Florida schools roundup: Amendment 8 funding, charters, dispensaries and more

Charters and Amendment 8: Charter school companies are providing the bulk of the financial support for Amendment 8, the proposed constitutional amendment that would impose a two-term limit on Florida school board members, require civics literacy and give the Legislature more authority to create alternatives to public schools, such as charter schools. The 8isGreat.org political committee has raised $54,532 in support of Amendment 8 through June, according to state election records. Amendments need the approval of 60 percent of voters to be enacted. News Service of Florida.

Charter school funding: Whether charter schools can expect an equal per-student share of school district money raised when voters approve an increase in property taxes hinges on a legal interpretation. State law requires districts to share “current operating discretionary millage levy” with charter schools, but the Palm Beach County School Board recently got a legal opinion that says it does not. The school board will decide next week whether to share increased revenue if voters approve an increase in property taxes. redefinED.

Schools and pot dispensaries: Duval County School Board members are asking local officials to add restrictions to keep medical marijuana dispensaries from opening near three-dozen schools. They say because the facilities deal in cash, they could become robbery targets. “We have had enough code red lockdowns in the past year,” says board member Warren Jones. “There’s no need to increase them because a marijuana facility was robbed.” Jacksonville City Council members say by law, dispensaries must be treated like pharmacies and can open in most commercial areas. Florida Times-Union.

School shooting developments: A flawed, two-step 911 processing system in place during the Feb. 14 shootings at Marjory Stoneman Douglas High School may have caused fatal delays in the response of law enforcement, say members of the public safety commission investigating the shootings and officers’ actions. Sun-Sentinel. Miami Herald. Associated Press. Sun-Sentinel. Accuser Stoneman Douglas shooter Nikolas Cruz used a school computer to research bomb-making, according to just-released documents. Sun-SentinelMiami Herald. Broward County school officials argue in court for releasing the educational records of Cruz to the public, while his lawyers say doing so will affect his chances of getting a fair trial. Sun-Sentinel. Fifteen Stoneman Douglas shooting survivors file a federal lawsuit against the Broward County Sheriff’s Office, contending their constitutional rights because deoputies did not stop the shooting. Sun-Sentinel. GateHouse. Miami Herald.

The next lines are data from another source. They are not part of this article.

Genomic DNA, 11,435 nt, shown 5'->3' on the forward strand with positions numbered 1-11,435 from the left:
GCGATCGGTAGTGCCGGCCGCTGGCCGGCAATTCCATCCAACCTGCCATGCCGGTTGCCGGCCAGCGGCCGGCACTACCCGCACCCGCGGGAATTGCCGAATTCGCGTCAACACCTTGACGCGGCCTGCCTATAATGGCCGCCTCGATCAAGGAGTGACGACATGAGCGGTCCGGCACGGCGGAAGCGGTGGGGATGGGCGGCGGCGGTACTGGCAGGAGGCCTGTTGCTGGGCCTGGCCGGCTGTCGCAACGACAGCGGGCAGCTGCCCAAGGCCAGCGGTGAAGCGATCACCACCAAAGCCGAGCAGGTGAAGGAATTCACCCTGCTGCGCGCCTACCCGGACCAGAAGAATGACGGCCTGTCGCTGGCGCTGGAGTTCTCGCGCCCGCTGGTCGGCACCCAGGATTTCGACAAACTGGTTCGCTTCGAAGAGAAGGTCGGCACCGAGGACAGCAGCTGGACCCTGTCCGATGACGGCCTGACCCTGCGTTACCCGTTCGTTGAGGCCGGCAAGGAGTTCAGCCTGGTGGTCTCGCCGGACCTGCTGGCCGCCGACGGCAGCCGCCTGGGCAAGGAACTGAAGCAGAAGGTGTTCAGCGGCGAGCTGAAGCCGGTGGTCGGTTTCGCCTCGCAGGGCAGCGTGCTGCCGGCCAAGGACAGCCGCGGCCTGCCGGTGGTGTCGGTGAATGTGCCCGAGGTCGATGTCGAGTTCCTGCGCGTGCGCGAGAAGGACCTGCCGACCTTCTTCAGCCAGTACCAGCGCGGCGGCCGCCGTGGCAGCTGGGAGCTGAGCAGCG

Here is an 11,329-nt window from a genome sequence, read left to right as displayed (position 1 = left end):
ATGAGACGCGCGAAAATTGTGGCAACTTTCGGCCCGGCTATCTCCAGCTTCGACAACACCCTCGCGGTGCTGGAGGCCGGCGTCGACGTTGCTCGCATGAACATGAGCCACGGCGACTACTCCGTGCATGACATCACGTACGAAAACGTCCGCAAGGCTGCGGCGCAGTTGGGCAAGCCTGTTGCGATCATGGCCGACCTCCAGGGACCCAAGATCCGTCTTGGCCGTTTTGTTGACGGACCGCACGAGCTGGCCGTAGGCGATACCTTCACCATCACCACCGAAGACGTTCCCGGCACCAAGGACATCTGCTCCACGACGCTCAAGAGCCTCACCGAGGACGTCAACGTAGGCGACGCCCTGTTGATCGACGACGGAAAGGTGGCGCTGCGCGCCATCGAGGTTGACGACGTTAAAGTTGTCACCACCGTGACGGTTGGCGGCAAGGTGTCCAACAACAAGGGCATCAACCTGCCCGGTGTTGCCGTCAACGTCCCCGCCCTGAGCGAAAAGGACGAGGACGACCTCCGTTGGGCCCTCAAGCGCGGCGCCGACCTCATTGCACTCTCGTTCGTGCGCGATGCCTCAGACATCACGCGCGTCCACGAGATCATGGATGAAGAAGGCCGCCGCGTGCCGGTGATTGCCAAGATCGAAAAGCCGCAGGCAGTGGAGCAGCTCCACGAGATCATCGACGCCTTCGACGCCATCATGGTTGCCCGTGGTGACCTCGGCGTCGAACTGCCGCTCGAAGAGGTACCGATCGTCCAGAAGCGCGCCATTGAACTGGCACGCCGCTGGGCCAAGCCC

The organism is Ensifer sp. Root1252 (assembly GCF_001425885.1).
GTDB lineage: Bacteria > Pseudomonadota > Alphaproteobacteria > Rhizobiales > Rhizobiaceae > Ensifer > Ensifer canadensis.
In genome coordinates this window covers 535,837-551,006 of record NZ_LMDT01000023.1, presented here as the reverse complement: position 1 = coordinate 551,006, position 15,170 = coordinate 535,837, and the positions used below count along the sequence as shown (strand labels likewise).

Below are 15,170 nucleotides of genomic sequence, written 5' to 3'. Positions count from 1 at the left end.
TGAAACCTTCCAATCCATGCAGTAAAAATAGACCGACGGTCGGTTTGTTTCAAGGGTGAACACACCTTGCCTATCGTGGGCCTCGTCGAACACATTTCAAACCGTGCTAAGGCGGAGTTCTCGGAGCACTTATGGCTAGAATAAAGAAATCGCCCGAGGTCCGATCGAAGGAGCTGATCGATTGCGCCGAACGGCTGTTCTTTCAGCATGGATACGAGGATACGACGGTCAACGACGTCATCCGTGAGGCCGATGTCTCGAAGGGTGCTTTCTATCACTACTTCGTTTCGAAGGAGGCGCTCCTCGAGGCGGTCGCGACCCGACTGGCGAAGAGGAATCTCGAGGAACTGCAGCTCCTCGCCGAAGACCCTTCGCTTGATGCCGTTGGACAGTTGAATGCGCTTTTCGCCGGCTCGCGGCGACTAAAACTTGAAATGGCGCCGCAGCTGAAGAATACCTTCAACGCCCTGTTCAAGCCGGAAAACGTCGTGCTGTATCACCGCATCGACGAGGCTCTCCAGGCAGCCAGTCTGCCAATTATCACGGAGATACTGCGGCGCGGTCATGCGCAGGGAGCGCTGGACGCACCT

School security: St. Lucie and Indian River county school districts have hired administrators for school safety and security, but Martin County has already missed the deadline and officials expect the process to take several more weeks. TCPalm. The Sarasota County School District’s school security plan for the 2018-2019 school year will be a mixture of resource officers from local law enforcement agencies and its own police officers. By the 2019-2020 school year, the district expects its own officers will cover all schools except Venice High and Venice Elementary schools. Sarasota Herald-Tribune. Forty guardians of Volusia County schools have begun their 132 hours of training. Most are military veterans or retired law enforcement officers. Daytona Beach News-Journal.

Struggling schools: Duval County school officials are preparing plans to improve 18 of the 20 schools that received grades of D from the state. Two other schools that received F grades have been turned over to an outside company. WJXT.

Charter turmoil: Manatee County Sheriff Rick Wells, who is a member of the new Lincoln Academy Charter School board, says he’s concerned about reports that principal Eddie Hundley recommended a teacher to the Sarasota County School District who was under investigation for alleged possession of child pornography and an inappropriate relationship with a student. Wells also denied he’s resigning from the board. Sarasota Herald-Tribune.

School water testing: An engineering company collects tap water samples from 13 Brevard County schools to see if they contain chemicals associated with fire extinguishing foams, which could cause cancer. The tests were ordered after concerns were raised about a number of cancer cases being reported by graduates and staff of Satellite High School. Florida Today.